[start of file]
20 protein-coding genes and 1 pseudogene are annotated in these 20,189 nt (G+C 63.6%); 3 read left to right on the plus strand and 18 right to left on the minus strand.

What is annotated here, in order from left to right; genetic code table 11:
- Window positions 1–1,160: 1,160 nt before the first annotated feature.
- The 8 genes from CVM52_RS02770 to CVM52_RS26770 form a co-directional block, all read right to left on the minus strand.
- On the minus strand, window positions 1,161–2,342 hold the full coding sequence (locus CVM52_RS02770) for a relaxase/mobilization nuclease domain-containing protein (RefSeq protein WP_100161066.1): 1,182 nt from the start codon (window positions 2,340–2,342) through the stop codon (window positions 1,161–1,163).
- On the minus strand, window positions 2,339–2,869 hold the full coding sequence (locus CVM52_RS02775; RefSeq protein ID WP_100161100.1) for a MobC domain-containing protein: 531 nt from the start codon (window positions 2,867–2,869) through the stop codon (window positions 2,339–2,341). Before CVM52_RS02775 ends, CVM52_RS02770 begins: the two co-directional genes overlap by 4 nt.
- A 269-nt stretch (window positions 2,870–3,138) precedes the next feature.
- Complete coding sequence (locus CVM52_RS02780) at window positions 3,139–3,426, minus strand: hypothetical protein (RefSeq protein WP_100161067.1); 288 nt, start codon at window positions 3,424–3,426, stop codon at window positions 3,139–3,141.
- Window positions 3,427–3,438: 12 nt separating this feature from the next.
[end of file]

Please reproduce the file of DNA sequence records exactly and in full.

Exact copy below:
20 protein-coding genes and 1 pseudogene are annotated in these 20,189 nt (G+C 63.6%); 3 read left to right on the plus strand and 18 right to left on the minus strand.

What is annotated here, in order from left to right; genetic code table 11:
- Window positions 1–1,160: 1,160 nt before the first annotated feature.
- The 8 genes from CVM52_RS02770 to CVM52_RS26770 form a co-directional block, all read right to left on the minus strand.
- On the minus strand, window positions 1,161–2,342 hold the full coding sequence (locus CVM52_RS02770) for a relaxase/mobilization nuclease domain-containing protein (RefSeq protein WP_100161066.1): 1,182 nt from the start codon (window positions 2,340–2,342) through the stop codon (window positions 1,161–1,163).
- On the minus strand, window positions 2,339–2,869 hold the full coding sequence (locus CVM52_RS02775; RefSeq protein ID WP_100161100.1) for a MobC domain-containing protein: 531 nt from the start codon (window positions 2,867–2,869) through the stop codon (window positions 2,339–2,341). Before CVM52_RS02775 ends, CVM52_RS02770 begins: the two co-directional genes overlap by 4 nt.
- A 269-nt stretch (window positions 2,870–3,138) precedes the next feature.
- Complete coding sequence (locus CVM52_RS02780) at window positions 3,139–3,426, minus strand: hypothetical protein (RefSeq protein WP_100161067.1); 288 nt, start codon at window positions 3,424–3,426, stop codon at window positions 3,139–3,141.
- Window positions 3,427–3,438: 12 nt separating this feature from the next.